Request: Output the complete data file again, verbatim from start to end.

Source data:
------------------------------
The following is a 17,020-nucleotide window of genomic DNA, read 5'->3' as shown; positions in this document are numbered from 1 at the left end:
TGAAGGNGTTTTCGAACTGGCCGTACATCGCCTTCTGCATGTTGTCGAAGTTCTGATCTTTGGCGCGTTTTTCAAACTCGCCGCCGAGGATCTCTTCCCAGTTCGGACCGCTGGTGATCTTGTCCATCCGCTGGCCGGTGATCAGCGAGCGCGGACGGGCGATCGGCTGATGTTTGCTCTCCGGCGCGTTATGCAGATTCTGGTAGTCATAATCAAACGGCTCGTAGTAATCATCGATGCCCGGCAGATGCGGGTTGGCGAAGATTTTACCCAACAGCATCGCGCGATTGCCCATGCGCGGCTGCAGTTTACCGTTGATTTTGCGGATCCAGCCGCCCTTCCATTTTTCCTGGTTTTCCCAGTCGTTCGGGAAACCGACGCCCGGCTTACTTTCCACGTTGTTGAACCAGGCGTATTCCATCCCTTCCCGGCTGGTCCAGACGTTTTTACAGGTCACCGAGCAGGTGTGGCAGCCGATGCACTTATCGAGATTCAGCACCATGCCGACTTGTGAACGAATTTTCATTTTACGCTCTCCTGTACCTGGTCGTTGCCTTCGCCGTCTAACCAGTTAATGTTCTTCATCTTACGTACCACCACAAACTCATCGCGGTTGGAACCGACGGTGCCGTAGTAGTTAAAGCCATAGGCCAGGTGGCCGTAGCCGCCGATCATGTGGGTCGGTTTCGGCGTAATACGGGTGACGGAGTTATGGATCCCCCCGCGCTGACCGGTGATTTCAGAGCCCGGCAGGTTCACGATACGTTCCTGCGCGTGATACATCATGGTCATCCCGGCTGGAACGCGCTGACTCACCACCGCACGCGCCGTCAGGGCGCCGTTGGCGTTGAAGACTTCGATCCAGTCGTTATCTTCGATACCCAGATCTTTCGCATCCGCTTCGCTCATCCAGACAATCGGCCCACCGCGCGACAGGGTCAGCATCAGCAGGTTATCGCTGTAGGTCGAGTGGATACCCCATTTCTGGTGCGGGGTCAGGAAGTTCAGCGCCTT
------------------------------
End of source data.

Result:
The following is a 17,020-nucleotide window of genomic DNA, read 5'->3' as shown; positions in this document are numbered from 1 at the left end:
TGAAGGNGTTTTCGAACTGGCCGTACATCGCCTTCTGCATGTTGTCGAAGTTCTGATCTTTGGCGCGTTTTTCAAACTCGCCGCCGAGGATCTCTTCCCAGTTCGGACCGCTGGTGATCTTGTCCATCCGCTGGCCGGTGATCAGCGAGCGCGGACGGGCGATCGGCTGATGTTTGCTCTCCGGCGCGTTATGCAGATTCTGGTAGTCATAATCAAACGGCTCGTAGTAATCATCGATGCCCGGCAGATGCGGGTTGGCGAAGATTTTACCCAACAGCATCGCGCGATTGCCCATGCGCGGCTGCAGTTTACCGTTGATTTTGCGGATCCAGCCGCCCTTCCATTTTTCCTGGTTTTCCCAGTCGTTCGGGAAACCGACGCCCGGCTTACTTTCCACGTTGTTGAACCAGGCGTATTCCATCCCTTCCCGGCTGGTCCAGACGTTTTTACAGGTCACCGAGCAGGTGTGGCAGCCGATGCACTTATCGAGATTCAGCACCATGCCGACTTGTGAACGAATTTTCATTTTACGCTCTCCTGTACCTGGTCGTTGCCTTCGCCGTCTAACCAGTTAATGTTCTTCATCTTACGTACCACCACAAACTCATCGCGGTTGGAACCGACGGTGCCGTAGTAGTTAAAGCCATAGGCCAGGTGGCCGTAGCCGCCGATCATGTGGGTCGGTTTCGGCGTAATACGGGTGACGGAGTTATGGATCCCCCCGCGCTGACCGGTGATTTCAGAGCCCGGCAGGTTCACGATACGTTCCTGCGCGTGATACATCATGGTCATCCCGGCTGGAACGCGCTGACTCACCACCGCACGCGCCGTCAGGGCGCCGTTGGCGTTGAAGACTTCGATCCAGTCGTTATCTTCGATACCCAGATCTTTCGCATCCGCTTCGCTCATCCAGACAATCGGCCCACCGCGCGACAGGGTCAGCATCAGCAGGTTATCGCTGTAGGTCGAGTGGATACCCCATTTCTGGTGCGGGGTCAGGAAGTTCAGCGCCTT